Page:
Experts say the online algorithm can accurately predict the risk of reoccurrence of breast cancer and cut post-treatment therapy from 10 to 5 years.

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Hormone therapy after breast cancer treatment can cause numerous side effects. Getty Images

A new algorithm could cut five years off hormone therapy for people who’ve had breast cancer.

The algorithm has been made available for free — and clinicians are already using it.

For those who’ve undergone successful treatment for breast cancer, endocrine therapy — better known as hormone therapy — is often the go-to recommendation to ensure the cancer doesn’t return.

This hormone therapy is generally prescribed for at least 5 years and sometimes up to 10 years. It carries a number of side effects.

However, the new algorithm, called CTS5, could cut hormone therapy in half, from 10 years to 5, for certain patients.

Researchers from The Royal Marsden National Health Service (NHS) Foundation Trust and Queen Mary University of London presented their findings earlier this week.

Experts told Healthline that CTS5 is a simple, effective tool that can help some patients avoid years of unnecessary therapy.

The CTS5 calculator was first published last year and uses a straightforward interface.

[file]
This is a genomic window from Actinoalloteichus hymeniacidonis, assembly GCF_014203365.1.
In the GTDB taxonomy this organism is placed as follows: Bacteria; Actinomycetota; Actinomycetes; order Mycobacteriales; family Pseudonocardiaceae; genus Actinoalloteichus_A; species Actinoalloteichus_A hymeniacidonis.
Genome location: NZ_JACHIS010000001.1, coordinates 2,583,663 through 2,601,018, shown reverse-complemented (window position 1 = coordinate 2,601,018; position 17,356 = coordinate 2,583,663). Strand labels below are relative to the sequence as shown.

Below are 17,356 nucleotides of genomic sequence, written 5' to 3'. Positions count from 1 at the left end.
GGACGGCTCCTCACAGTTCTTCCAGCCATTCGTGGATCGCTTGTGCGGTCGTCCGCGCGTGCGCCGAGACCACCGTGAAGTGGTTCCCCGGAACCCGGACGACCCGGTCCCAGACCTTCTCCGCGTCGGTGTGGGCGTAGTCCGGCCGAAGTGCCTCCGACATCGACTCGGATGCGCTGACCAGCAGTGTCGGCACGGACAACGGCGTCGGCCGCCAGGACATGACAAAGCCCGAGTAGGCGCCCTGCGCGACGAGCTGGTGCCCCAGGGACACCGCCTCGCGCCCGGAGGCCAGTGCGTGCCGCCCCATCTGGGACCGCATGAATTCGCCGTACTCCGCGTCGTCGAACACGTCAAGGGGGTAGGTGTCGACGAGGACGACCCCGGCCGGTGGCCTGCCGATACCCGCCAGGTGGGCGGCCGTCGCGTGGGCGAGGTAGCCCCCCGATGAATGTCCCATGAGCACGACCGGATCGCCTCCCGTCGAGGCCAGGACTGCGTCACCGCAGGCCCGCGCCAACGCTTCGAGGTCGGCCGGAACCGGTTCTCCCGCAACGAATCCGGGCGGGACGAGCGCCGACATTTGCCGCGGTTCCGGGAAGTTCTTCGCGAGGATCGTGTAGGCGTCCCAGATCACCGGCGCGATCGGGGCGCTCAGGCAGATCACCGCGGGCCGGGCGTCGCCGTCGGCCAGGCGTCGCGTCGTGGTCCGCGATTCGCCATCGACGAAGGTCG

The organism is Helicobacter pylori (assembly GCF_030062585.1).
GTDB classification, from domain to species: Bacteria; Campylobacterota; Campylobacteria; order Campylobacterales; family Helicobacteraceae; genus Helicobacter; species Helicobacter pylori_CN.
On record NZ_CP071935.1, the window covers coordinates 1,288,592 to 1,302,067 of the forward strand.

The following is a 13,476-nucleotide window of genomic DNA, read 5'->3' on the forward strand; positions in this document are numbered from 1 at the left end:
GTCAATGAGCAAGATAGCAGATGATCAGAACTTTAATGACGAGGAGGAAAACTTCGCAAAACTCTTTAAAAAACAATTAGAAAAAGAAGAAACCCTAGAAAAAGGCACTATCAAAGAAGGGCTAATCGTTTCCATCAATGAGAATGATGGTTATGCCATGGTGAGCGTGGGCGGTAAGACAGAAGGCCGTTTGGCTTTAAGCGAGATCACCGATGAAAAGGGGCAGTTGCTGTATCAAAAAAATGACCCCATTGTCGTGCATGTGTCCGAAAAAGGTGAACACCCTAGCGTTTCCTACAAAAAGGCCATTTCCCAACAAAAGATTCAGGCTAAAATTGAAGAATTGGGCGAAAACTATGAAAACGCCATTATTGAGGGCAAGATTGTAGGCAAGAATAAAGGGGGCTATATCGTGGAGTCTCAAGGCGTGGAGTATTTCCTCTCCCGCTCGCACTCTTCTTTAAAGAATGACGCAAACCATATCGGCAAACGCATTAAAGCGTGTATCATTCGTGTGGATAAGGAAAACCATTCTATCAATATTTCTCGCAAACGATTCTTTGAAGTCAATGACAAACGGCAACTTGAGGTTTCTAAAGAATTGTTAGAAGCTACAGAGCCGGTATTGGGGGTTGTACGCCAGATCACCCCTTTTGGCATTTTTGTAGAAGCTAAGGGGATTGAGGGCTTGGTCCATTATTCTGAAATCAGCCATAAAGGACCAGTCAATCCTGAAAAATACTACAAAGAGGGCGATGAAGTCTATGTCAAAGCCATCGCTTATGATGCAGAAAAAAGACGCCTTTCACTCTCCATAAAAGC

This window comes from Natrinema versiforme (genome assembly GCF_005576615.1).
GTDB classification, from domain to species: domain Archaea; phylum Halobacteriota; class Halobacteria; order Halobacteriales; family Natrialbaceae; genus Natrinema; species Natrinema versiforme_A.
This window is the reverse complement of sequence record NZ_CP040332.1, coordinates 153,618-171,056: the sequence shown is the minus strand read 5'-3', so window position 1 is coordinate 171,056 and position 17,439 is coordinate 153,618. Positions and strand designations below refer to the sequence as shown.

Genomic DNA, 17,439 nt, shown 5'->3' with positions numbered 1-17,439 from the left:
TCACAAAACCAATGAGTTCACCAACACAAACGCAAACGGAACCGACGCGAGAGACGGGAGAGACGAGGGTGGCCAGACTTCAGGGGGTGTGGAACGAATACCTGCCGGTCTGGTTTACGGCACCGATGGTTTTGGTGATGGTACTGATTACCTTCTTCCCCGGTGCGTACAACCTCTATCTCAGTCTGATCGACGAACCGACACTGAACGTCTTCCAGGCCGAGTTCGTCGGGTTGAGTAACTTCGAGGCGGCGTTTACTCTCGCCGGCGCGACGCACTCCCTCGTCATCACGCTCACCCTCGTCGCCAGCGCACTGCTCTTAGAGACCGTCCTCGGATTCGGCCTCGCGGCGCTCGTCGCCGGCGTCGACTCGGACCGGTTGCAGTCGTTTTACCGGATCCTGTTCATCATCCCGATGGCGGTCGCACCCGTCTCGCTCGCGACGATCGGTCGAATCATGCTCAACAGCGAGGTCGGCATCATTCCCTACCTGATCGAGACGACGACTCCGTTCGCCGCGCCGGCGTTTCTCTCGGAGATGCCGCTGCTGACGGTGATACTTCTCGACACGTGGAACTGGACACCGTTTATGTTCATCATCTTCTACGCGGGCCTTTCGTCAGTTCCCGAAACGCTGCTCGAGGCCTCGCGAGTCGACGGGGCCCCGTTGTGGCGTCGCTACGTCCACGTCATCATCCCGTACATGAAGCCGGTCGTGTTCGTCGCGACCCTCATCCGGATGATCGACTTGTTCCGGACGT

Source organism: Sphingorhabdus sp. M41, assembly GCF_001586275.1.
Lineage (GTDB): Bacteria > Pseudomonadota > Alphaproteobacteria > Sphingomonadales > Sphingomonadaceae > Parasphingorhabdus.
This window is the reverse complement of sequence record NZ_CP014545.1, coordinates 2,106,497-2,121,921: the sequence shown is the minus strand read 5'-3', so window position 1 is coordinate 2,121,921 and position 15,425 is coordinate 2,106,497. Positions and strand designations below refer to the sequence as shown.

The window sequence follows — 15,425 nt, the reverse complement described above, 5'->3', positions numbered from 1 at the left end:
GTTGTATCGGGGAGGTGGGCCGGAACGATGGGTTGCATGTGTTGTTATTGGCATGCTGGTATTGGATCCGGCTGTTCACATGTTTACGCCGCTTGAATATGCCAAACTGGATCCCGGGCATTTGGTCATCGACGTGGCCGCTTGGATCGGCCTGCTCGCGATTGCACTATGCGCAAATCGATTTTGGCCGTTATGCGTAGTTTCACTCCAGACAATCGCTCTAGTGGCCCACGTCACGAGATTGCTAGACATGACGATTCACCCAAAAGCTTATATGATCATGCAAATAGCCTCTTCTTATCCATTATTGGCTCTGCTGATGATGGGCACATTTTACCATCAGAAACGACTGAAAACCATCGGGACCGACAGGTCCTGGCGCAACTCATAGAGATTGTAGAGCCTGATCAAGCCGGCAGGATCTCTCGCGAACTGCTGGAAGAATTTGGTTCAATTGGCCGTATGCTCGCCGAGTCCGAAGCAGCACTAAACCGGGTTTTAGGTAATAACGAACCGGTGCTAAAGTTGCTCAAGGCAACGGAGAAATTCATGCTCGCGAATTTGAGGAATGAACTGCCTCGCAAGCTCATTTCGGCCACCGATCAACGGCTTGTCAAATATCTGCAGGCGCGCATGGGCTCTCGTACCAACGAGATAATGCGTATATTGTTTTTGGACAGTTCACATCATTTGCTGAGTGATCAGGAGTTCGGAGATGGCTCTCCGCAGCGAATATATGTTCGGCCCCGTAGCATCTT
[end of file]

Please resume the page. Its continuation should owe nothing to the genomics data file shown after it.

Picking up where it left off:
“It’s a clinical tool which incorporates age of patient, tumor size, number of nodes involved, and the grade of the tumor,” explained Dr. Lauren S. Cassell, chief of breast surgery at Lenox Hill Hospital in New York.

“As a result, it is able to predict whose risk of recurrence is so low that there is no significant benefit for the patient to continue the endocrine (hormone) treatment after five years,” she told Healthline.

Researchers put the algorithm to the test on “real world” patients to demonstrate its efficacy.

To that end, researchers analyzed data from 2,428 people, finding that CTS5 could accurately predict the probability of a breast cancer relapse after five years.

The participants were assigned a risk level: high, medium, or low.

The group included 700 postmenopausal women, nearly 30 percent of the entire cohort. About 41 percent of them had a risk level so low that hormone therapy can be capped at 5 years rather than 10.

“This will be a help to the clinician and a relief to a significant number of patients,” said Cassell.

“Since we can now identify women who are at low risk of late metastasis, it is obviously crucial to not overtreat these women with hormonal therapy, as they would not benefit from the therapy, but many would still exert the symptoms,” said Dr. Ivana Sestak of the Queen Mary University of London’s Centre for Cancer Prevention and the study’s senior author.

These side effects can include joint pain, weight gain, and exacerbation of menopause symptoms such as hot flashes and osteoporosis.

“These symptoms are the most common reason women stop with hormonal therapy,” Sestak told Healthline. “They can be very stressful for women, as most of them are in their menopause already and the aromatase inhibitors intensify these symptoms even more.”